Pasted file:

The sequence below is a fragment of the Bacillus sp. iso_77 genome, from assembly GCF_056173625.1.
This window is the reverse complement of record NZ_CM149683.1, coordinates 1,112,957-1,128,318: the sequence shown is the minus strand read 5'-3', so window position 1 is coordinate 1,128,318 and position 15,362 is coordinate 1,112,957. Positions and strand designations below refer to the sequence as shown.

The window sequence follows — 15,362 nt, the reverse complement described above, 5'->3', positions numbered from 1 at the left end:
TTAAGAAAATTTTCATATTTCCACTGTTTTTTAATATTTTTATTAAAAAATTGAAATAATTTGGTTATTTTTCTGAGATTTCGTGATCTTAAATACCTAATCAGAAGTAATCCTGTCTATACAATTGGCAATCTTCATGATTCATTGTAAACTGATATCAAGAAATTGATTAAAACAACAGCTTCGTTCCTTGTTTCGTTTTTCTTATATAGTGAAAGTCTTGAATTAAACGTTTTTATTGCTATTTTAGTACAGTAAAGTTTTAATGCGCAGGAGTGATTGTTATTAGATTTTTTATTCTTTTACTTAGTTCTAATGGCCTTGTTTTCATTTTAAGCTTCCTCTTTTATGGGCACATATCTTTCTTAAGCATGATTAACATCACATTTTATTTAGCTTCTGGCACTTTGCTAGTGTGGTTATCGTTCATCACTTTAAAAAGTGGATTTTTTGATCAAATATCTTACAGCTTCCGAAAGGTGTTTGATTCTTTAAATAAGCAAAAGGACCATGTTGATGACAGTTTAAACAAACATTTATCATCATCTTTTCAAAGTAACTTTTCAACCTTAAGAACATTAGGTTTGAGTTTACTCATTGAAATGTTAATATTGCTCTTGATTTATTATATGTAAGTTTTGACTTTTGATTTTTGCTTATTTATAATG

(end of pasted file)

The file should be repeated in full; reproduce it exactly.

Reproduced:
The sequence below is a fragment of the Bacillus sp. iso_77 genome, from assembly GCF_056173625.1.
This window is the reverse complement of record NZ_CM149683.1, coordinates 1,112,957-1,128,318: the sequence shown is the minus strand read 5'-3', so window position 1 is coordinate 1,128,318 and position 15,362 is coordinate 1,112,957. Positions and strand designations below refer to the sequence as shown.

The window sequence follows — 15,362 nt, the reverse complement described above, 5'->3', positions numbered from 1 at the left end:
TTAAGAAAATTTTCATATTTCCACTGTTTTTTAATATTTTTATTAAAAAATTGAAATAATTTGGTTATTTTTCTGAGATTTCGTGATCTTAAATACCTAATCAGAAGTAATCCTGTCTATACAATTGGCAATCTTCATGATTCATTGTAAACTGATATCAAGAAATTGATTAAAACAACAGCTTCGTTCCTTGTTTCGTTTTTCTTATATAGTGAAAGTCTTGAATTAAACGTTTTTATTGCTATTTTAGTACAGTAAAGTTTTAATGCGCAGGAGTGATTGTTATTAGATTTTTTATTCTTTTACTTAGTTCTAATGGCCTTGTTTTCATTTTAAGCTTCCTCTTTTATGGGCACATATCTTTCTTAAGCATGATTAACATCACATTTTATTTAGCTTCTGGCACTTTGCTAGTGTGGTTATCGTTCATCACTTTAAAAAGTGGATTTTTTGATCAAATATCTTACAGCTTCCGAAAGGTGTTTGATTCTTTAAATAAGCAAAAGGACCATGTTGATGACAGTTTAAACAAACATTTATCATCATCTTTTCAAAGTAACTTTTCAACCTTAAGAACATTAGGTTTGAGTTTACTCATTGAAATGTTAATATTGCTCTTGATTTATTATATGTAAGTTTTGACTTTTGATTTTTGCTTATTTATAATG